Are You Unknowingly a Victim of Unnecessary "Adrenal Fatigue"© 2015 Health Realizations, Inc. Update
Do you feel constantly tired, moody and depressed? Do you wake up feeling tired even after a full night’s rest? Do you crave sugary and salty foods, and depend on your morning coffee just to keep your eyes open?
These are all common symptoms of adrenal fatigue -- a condition caused, in short, by too much stress and work. It’s estimated that up to 80 percent of adults suffer from adrenal fatigue, yet it continues to be a largely ignored and overlooked health problem, according to Dr. James Wilson, author of "Adrenal Fatigue: The 21st Century Stress Syndrome".
“Adrenal fatigue can affect anyone who experiences frequent, persistent or severe mental, emotional or physical stress. It can also be an important contributing factor in health conditions ranging from allergies to obesity. Despite its prevalence in our modern world, adrenal fatigue has generally been ignored and misunderstood by the medical community,” Dr. Wilson writes on his Web site.
What is Adrenal Fatigue? What are the Signs and Symptoms?
Your adrenal glands (located on top of each kidney) act as control centers for many hormones. One of their most important tasks is to get your body ready for the "fight or flight" stress response, which means increasing adrenaline and other hormones.
This response increases your heart rate and blood pressure, slows your digestion and basically gets your body ready to face a potential threat or challenge.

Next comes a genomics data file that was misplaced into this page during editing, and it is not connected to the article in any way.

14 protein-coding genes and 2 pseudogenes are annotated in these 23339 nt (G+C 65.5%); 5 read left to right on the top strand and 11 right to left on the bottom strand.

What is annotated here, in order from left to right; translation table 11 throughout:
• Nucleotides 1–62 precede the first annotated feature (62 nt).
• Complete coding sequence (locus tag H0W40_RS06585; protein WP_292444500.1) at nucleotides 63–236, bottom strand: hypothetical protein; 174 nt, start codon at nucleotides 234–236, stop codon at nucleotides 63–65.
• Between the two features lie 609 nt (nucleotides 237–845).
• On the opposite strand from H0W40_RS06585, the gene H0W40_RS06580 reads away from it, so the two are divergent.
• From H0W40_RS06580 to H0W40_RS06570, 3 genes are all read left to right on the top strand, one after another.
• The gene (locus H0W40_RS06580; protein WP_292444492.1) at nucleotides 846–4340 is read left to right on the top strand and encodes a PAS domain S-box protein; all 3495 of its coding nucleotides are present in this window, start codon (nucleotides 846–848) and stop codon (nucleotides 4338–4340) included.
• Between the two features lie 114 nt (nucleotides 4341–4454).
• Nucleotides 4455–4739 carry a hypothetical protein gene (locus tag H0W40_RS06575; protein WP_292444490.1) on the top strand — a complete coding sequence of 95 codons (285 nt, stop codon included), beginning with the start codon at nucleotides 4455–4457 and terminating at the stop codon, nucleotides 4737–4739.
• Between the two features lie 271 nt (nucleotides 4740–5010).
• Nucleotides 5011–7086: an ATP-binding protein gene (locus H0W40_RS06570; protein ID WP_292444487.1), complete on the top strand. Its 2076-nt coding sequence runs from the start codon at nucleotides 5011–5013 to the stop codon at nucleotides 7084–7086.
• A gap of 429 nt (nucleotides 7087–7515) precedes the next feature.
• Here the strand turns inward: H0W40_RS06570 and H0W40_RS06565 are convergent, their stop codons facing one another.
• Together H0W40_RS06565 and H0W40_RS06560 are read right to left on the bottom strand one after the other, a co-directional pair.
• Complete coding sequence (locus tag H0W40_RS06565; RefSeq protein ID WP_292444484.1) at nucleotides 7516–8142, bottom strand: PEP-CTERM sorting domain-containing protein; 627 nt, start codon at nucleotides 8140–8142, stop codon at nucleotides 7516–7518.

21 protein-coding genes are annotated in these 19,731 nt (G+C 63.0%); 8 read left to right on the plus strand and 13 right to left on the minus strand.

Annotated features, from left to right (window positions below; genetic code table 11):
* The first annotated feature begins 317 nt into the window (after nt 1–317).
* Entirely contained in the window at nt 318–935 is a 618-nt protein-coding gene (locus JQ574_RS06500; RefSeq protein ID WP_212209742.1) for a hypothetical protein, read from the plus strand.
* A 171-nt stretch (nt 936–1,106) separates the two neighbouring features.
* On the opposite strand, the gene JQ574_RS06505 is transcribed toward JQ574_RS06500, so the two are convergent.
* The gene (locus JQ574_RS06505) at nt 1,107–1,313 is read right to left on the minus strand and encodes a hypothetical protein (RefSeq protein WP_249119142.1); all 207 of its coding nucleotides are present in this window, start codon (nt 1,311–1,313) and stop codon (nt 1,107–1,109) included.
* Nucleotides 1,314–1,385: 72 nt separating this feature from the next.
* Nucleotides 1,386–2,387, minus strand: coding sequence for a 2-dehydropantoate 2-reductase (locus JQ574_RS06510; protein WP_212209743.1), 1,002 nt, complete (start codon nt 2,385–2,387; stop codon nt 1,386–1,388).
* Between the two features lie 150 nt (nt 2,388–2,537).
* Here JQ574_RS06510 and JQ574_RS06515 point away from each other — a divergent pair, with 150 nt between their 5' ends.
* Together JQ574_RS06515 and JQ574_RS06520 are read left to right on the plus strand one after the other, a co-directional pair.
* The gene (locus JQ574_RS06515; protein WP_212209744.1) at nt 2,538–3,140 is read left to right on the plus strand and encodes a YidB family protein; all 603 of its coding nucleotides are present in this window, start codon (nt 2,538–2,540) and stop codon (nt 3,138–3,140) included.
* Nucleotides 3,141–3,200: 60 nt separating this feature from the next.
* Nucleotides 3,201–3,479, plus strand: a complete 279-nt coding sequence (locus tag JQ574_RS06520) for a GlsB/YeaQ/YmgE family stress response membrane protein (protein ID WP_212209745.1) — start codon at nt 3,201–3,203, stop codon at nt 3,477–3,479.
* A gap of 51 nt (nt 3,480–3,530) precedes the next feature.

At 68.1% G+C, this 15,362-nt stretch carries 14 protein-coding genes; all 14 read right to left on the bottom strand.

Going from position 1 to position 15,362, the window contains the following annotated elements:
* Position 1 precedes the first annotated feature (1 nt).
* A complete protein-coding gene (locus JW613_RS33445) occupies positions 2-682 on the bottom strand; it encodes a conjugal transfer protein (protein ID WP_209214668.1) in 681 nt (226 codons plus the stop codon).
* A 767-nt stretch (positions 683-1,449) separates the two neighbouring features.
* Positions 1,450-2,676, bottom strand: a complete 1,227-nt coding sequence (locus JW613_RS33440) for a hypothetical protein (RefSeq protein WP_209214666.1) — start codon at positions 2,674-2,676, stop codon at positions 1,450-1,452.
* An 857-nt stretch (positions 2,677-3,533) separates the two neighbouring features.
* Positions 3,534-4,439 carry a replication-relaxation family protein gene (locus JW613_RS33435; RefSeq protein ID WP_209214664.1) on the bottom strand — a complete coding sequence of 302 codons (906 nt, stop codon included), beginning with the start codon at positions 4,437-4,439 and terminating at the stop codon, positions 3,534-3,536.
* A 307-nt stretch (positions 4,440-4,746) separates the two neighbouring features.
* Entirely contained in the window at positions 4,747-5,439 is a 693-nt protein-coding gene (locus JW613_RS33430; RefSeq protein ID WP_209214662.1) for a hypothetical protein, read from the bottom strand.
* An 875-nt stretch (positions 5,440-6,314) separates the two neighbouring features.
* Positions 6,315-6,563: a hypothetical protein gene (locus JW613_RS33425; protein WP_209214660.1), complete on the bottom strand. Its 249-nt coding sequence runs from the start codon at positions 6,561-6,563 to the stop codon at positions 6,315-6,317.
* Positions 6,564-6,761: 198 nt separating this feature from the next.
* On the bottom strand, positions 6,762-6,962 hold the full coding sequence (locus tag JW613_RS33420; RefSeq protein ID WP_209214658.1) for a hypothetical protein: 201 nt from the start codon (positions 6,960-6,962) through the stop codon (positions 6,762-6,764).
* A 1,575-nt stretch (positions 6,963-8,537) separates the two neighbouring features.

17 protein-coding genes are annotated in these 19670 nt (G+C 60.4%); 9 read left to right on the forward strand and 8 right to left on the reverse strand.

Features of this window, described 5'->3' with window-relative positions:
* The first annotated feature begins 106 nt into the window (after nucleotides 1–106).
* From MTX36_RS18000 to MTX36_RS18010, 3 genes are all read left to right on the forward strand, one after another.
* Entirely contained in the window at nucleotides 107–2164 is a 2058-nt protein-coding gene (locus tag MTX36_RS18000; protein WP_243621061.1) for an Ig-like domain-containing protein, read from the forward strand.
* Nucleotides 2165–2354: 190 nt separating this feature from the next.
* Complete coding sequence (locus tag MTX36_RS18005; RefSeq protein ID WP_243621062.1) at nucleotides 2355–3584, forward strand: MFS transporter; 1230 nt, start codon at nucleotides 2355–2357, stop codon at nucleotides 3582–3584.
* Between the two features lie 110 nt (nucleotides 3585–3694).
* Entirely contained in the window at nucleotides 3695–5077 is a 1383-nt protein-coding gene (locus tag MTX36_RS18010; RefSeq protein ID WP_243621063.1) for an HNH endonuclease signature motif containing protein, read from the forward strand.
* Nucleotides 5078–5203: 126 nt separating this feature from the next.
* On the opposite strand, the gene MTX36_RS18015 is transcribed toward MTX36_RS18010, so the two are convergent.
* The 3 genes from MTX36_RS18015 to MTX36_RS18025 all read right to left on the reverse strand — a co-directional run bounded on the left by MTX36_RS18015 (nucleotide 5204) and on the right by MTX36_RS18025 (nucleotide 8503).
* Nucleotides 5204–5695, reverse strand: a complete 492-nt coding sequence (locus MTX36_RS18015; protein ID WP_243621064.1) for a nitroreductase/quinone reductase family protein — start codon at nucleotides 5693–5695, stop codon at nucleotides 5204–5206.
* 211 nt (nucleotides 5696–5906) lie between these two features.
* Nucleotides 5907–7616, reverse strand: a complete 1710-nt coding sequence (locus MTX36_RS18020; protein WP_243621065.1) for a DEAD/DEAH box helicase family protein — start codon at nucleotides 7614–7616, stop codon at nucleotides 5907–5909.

While this response is good when it's needed, many of us are constantly faced with stressors (work, environmental toxins, not enough sleep, worry, anxiety etc.) and are in this "fight or flight" mode for far too long -- much longer than was ever intended from an evolutionary standpoint.
The result? The adrenals become overworked and fatigued, and adrenal fatigue develops. If you feel one or more of the following on a regular basis, you may have adrenal fatigue, according to Dr. Wilson:
Further, when your body is overly stressed your adrenal glands increase the production of the stress hormone cortisol, which can alter your:
Appetite, leading to food cravings
Energy levels, leading to fatigue and exhaustion
Mood, leaving you feeling emotionally drained
Memory and learning
Muscle mass and bone density
You may notice symptoms began after a single, high-stress event, or alternatively after a prolonged period of daily stress. Either can over-stimulate your adrenals to the point of fatigue, and anyone may be affected. However, the following factors increase your risk of adrenal fatigue:
Too little sleep
Too much pressure/overwork
Repeated infections (bronchitis, pneumonia, etc.)
Maternal adrenal fatigue during gestation
Likewise, adrenal fatigue is often associated with chronic illnesses because they also place demands on your adrenal glands. According to Dr. Wilson, the following conditions may either be related to, or exacerbated by, adrenal fatigue:
HIV and Hepatitis C
PMS and Menopause
How to Diagnose Adrenal Fatigue